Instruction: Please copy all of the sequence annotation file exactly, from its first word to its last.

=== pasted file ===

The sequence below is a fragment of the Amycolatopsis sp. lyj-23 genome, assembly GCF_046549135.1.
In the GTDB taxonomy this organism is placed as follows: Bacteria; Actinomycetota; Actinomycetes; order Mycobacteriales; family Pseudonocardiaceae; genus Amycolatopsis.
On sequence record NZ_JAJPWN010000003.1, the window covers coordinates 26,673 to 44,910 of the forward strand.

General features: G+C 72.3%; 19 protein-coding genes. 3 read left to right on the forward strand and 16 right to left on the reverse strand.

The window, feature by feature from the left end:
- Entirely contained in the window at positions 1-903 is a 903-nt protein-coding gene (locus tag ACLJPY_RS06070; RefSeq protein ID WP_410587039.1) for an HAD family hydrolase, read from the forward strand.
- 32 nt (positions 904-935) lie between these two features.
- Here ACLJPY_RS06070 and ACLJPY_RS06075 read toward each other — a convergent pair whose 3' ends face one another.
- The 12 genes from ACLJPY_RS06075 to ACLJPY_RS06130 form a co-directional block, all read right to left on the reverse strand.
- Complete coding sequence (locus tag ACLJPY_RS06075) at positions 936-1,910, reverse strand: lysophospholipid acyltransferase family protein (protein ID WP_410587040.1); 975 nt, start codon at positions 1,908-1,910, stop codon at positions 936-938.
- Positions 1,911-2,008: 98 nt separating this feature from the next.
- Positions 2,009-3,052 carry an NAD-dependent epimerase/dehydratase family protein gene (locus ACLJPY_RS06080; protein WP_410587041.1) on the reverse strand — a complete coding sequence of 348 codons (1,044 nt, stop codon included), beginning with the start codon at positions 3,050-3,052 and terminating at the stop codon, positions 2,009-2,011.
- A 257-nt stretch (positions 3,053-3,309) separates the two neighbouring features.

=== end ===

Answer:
The sequence below is a fragment of the Amycolatopsis sp. lyj-23 genome, assembly GCF_046549135.1.
In the GTDB taxonomy this organism is placed as follows: Bacteria; Actinomycetota; Actinomycetes; order Mycobacteriales; family Pseudonocardiaceae; genus Amycolatopsis.
On sequence record NZ_JAJPWN010000003.1, the window covers coordinates 26,673 to 44,910 of the forward strand.

General features: G+C 72.3%; 19 protein-coding genes. 3 read left to right on the forward strand and 16 right to left on the reverse strand.

The window, feature by feature from the left end:
- Entirely contained in the window at positions 1-903 is a 903-nt protein-coding gene (locus tag ACLJPY_RS06070; RefSeq protein ID WP_410587039.1) for an HAD family hydrolase, read from the forward strand.
- 32 nt (positions 904-935) lie between these two features.
- Here ACLJPY_RS06070 and ACLJPY_RS06075 read toward each other — a convergent pair whose 3' ends face one another.
- The 12 genes from ACLJPY_RS06075 to ACLJPY_RS06130 form a co-directional block, all read right to left on the reverse strand.
- Complete coding sequence (locus tag ACLJPY_RS06075) at positions 936-1,910, reverse strand: lysophospholipid acyltransferase family protein (protein ID WP_410587040.1); 975 nt, start codon at positions 1,908-1,910, stop codon at positions 936-938.
- Positions 1,911-2,008: 98 nt separating this feature from the next.
- Positions 2,009-3,052 carry an NAD-dependent epimerase/dehydratase family protein gene (locus ACLJPY_RS06080; protein WP_410587041.1) on the reverse strand — a complete coding sequence of 348 codons (1,044 nt, stop codon included), beginning with the start codon at positions 3,050-3,052 and terminating at the stop codon, positions 2,009-2,011.
- A 257-nt stretch (positions 3,053-3,309) separates the two neighbouring features.